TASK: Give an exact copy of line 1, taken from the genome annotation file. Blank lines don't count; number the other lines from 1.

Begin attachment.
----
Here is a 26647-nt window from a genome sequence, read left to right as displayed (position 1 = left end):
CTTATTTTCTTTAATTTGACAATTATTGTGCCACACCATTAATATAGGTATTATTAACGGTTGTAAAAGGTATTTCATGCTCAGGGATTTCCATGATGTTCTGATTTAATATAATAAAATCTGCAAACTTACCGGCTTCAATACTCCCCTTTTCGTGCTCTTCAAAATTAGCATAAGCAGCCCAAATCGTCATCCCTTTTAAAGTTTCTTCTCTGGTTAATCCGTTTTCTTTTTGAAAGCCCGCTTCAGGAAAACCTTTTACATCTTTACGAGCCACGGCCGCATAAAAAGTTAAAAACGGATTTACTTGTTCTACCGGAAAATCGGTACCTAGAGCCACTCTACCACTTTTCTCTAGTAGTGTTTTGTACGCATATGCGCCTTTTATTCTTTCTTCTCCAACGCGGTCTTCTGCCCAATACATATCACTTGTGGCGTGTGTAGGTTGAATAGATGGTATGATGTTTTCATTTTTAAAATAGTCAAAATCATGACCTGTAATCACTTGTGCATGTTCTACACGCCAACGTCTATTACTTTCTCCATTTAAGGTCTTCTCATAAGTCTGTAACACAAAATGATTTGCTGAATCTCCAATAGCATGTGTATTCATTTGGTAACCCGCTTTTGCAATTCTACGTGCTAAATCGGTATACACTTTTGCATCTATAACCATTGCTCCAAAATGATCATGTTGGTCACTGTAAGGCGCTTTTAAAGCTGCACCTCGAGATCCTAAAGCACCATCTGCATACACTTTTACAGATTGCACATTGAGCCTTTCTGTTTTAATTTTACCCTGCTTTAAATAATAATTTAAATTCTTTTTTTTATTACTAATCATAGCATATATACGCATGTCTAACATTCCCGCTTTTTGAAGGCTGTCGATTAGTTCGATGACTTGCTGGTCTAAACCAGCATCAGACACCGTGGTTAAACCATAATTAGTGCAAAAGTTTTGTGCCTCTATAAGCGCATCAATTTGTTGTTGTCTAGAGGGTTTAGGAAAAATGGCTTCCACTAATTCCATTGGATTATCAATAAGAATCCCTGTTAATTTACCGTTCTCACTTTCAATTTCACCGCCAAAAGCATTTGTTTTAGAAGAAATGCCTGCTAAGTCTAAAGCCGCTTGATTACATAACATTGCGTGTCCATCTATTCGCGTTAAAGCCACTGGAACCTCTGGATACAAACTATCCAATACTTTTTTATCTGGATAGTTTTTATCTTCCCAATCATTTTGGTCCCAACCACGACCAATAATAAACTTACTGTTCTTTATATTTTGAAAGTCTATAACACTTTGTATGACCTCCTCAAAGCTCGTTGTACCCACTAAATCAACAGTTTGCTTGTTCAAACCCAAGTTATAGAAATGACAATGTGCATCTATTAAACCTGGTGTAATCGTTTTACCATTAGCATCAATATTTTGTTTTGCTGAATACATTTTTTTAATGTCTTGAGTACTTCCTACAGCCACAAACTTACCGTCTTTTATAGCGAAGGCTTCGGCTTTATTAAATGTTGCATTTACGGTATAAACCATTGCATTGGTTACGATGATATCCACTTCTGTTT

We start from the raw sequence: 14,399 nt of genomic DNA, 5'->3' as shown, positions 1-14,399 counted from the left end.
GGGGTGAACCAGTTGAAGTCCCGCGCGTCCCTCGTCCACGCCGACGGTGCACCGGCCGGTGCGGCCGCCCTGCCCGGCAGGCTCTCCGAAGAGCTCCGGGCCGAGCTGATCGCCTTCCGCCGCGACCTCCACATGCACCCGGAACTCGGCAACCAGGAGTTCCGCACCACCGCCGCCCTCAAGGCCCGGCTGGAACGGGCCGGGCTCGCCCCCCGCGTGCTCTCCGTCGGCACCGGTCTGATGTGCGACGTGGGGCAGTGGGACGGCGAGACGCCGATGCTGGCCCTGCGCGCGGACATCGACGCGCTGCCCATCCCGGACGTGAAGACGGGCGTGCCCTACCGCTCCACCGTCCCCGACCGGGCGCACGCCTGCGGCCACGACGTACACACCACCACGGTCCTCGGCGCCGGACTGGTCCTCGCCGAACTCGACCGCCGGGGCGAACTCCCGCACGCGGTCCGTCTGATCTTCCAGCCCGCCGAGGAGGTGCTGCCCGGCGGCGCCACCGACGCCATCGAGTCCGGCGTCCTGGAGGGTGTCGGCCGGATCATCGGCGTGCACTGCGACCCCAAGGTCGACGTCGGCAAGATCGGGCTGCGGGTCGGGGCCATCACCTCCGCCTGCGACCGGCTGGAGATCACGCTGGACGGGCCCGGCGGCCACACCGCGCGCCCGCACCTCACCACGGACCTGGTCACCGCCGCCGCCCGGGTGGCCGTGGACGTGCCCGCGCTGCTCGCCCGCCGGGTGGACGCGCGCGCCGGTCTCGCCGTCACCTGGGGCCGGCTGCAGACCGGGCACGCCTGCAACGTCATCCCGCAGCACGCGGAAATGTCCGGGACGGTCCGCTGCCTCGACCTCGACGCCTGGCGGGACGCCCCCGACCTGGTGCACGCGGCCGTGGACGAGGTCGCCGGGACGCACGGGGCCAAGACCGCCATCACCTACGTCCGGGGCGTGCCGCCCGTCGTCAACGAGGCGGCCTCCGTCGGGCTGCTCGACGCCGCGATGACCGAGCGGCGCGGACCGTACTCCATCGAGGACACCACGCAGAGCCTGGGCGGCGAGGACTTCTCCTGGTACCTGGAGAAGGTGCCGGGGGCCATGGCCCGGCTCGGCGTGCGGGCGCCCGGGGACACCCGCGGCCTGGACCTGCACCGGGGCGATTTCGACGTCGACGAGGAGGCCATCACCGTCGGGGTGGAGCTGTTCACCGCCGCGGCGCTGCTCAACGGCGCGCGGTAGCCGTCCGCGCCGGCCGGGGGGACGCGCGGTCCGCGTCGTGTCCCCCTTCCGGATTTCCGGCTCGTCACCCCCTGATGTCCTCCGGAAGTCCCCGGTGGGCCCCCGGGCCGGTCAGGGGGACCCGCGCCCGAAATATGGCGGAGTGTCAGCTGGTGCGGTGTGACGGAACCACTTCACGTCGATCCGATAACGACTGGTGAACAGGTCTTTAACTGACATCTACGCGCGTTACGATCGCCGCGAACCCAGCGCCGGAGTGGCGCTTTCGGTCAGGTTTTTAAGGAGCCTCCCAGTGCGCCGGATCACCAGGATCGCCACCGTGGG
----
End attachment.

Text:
Here is a 26647-nt window from a genome sequence, read left to right as displayed (position 1 = left end):